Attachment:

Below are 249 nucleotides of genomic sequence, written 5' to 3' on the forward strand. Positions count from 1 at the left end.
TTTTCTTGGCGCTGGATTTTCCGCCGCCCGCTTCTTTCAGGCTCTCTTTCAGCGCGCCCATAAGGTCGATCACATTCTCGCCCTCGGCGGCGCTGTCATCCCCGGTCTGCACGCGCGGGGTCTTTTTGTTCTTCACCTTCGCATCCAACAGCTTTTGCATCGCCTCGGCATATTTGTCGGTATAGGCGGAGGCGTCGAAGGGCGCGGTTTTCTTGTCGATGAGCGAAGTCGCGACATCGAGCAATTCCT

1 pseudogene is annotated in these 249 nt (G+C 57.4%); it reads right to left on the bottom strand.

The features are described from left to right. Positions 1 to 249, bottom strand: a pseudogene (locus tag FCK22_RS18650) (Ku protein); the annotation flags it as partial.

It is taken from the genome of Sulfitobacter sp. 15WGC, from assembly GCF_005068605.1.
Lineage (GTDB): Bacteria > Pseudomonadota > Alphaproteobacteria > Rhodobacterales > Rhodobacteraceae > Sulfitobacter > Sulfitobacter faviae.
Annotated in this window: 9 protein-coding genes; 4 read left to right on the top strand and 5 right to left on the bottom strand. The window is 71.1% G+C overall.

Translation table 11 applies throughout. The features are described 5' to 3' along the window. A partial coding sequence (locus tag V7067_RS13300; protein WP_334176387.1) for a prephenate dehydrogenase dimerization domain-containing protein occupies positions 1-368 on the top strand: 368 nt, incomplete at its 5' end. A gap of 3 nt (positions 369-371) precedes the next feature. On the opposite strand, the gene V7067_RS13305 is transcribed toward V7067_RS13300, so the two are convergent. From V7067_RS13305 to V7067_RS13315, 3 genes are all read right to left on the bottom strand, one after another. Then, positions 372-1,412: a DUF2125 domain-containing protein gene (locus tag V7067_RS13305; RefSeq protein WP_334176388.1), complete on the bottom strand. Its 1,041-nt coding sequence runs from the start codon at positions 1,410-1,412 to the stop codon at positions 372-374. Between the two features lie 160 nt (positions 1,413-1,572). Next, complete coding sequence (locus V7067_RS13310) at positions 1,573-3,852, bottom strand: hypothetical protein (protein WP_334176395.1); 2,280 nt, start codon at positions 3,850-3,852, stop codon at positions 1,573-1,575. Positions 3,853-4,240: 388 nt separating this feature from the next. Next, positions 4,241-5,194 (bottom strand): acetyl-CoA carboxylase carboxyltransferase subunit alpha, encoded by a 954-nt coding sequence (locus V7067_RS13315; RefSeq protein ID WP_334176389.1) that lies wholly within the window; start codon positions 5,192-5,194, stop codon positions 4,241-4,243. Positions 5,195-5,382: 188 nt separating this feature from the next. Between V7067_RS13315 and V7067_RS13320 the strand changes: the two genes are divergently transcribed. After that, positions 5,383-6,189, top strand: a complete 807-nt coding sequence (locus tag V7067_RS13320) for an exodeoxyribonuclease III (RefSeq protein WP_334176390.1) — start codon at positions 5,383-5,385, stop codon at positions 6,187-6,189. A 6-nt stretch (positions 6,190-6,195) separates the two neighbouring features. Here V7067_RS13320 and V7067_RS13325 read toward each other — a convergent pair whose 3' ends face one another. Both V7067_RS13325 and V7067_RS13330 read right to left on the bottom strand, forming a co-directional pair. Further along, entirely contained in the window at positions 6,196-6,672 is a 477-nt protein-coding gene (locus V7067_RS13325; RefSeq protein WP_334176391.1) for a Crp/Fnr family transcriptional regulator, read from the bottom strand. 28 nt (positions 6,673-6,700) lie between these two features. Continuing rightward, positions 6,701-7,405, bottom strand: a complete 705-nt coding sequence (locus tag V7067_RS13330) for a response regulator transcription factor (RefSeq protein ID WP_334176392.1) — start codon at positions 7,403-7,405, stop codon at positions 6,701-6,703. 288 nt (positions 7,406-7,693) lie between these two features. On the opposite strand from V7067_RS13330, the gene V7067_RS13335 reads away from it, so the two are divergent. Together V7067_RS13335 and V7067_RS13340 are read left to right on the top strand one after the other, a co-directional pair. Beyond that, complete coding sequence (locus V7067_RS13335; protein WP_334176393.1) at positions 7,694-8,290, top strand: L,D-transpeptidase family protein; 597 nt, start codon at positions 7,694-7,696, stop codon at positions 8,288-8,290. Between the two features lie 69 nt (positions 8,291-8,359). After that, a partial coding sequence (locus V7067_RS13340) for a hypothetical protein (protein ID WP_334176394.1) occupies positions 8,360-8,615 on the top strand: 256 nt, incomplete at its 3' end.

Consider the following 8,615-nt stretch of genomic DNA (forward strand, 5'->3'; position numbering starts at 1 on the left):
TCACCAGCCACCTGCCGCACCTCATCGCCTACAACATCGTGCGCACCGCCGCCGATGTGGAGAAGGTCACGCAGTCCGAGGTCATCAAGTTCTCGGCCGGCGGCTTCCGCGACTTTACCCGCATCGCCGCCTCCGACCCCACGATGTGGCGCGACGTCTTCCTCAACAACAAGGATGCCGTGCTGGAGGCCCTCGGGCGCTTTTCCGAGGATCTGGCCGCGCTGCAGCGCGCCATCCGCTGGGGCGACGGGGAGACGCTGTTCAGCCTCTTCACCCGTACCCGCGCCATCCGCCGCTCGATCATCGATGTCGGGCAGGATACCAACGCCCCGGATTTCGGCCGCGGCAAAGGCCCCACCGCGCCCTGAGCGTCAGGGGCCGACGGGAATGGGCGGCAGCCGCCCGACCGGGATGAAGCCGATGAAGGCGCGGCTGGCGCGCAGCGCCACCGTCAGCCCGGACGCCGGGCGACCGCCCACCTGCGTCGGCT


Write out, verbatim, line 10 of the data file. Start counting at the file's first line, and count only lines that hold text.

TCACCAGCCACCTGCCGCACCTCATCGCCTACAACATCGTGCGCACCGCCGCCGATGTGGAGAAGGTCACGCAGTCCGAGGTCATCAAGTTCTCGGCCGGCGGCTTCCGCGACTTTACCCGCATCGCCGCCTCCGACCCCACGATGTGGCGCGACGTCTTCCTCAACAACAAGGATGCCGTGCTGGAGGCCCTCGGGCGCTTTTCCGAGGATCTGGCCGCGCTGCAGCGCGCCATCCGCTGGGGCGACGGGGAGACGCTGTTCAGCCTCTTCACCCGTACCCGCGCCATCCGCCGCTCGATCATCGATGTCGGGCAGGATACCAACGCCCCGGATTTCGGCCGCGGCAAAGGCCCCACCGCGCCCTGAGCGTCAGGGGCCGACGGGAATGGGCGGCAGCCGCCCGACCGGGATGAAGCCGATGAAGGCGCGGCTGGCGCGCAGCGCCACCGTCAGCCCGGACGCCGGGCGACCGCCCACCTGCGTCGGCT